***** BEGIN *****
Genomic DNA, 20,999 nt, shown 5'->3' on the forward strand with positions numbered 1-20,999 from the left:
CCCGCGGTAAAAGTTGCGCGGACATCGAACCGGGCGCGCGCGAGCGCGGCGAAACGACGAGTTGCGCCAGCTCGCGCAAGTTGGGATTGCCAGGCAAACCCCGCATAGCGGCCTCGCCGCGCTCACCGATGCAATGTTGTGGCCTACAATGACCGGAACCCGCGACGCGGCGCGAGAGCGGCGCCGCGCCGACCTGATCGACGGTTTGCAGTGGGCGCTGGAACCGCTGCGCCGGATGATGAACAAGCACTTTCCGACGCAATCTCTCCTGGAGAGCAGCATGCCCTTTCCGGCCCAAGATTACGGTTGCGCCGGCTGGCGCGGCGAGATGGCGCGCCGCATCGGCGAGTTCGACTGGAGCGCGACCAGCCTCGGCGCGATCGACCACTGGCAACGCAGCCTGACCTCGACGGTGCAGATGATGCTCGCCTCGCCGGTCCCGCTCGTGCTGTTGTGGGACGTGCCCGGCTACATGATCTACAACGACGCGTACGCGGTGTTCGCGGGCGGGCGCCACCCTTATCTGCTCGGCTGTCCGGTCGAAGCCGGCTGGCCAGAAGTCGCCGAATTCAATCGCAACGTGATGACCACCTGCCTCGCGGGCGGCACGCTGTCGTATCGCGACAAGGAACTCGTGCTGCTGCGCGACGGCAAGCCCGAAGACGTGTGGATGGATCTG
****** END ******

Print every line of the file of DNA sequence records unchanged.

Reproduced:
Genomic DNA, 20,999 nt, shown 5'->3' on the forward strand with positions numbered 1-20,999 from the left:
CCCGCGGTAAAAGTTGCGCGGACATCGAACCGGGCGCGCGCGAGCGCGGCGAAACGACGAGTTGCGCCAGCTCGCGCAAGTTGGGATTGCCAGGCAAACCCCGCATAGCGGCCTCGCCGCGCTCACCGATGCAATGTTGTGGCCTACAATGACCGGAACCCGCGACGCGGCGCGAGAGCGGCGCCGCGCCGACCTGATCGACGGTTTGCAGTGGGCGCTGGAACCGCTGCGCCGGATGATGAACAAGCACTTTCCGACGCAATCTCTCCTGGAGAGCAGCATGCCCTTTCCGGCCCAAGATTACGGTTGCGCCGGCTGGCGCGGCGAGATGGCGCGCCGCATCGGCGAGTTCGACTGGAGCGCGACCAGCCTCGGCGCGATCGACCACTGGCAACGCAGCCTGACCTCGACGGTGCAGATGATGCTCGCCTCGCCGGTCCCGCTCGTGCTGTTGTGGGACGTGCCCGGCTACATGATCTACAACGACGCGTACGCGGTGTTCGCGGGCGGGCGCCACCCTTATCTGCTCGGCTGTCCGGTCGAAGCCGGCTGGCCAGAAGTCGCCGAATTCAATCGCAACGTGATGACCACCTGCCTCGCGGGCGGCACGCTGTCGTATCGCGACAAGGAACTCGTGCTGCTGCGCGACGGCAAGCCCGAAGACGTGTGGATGGATCTG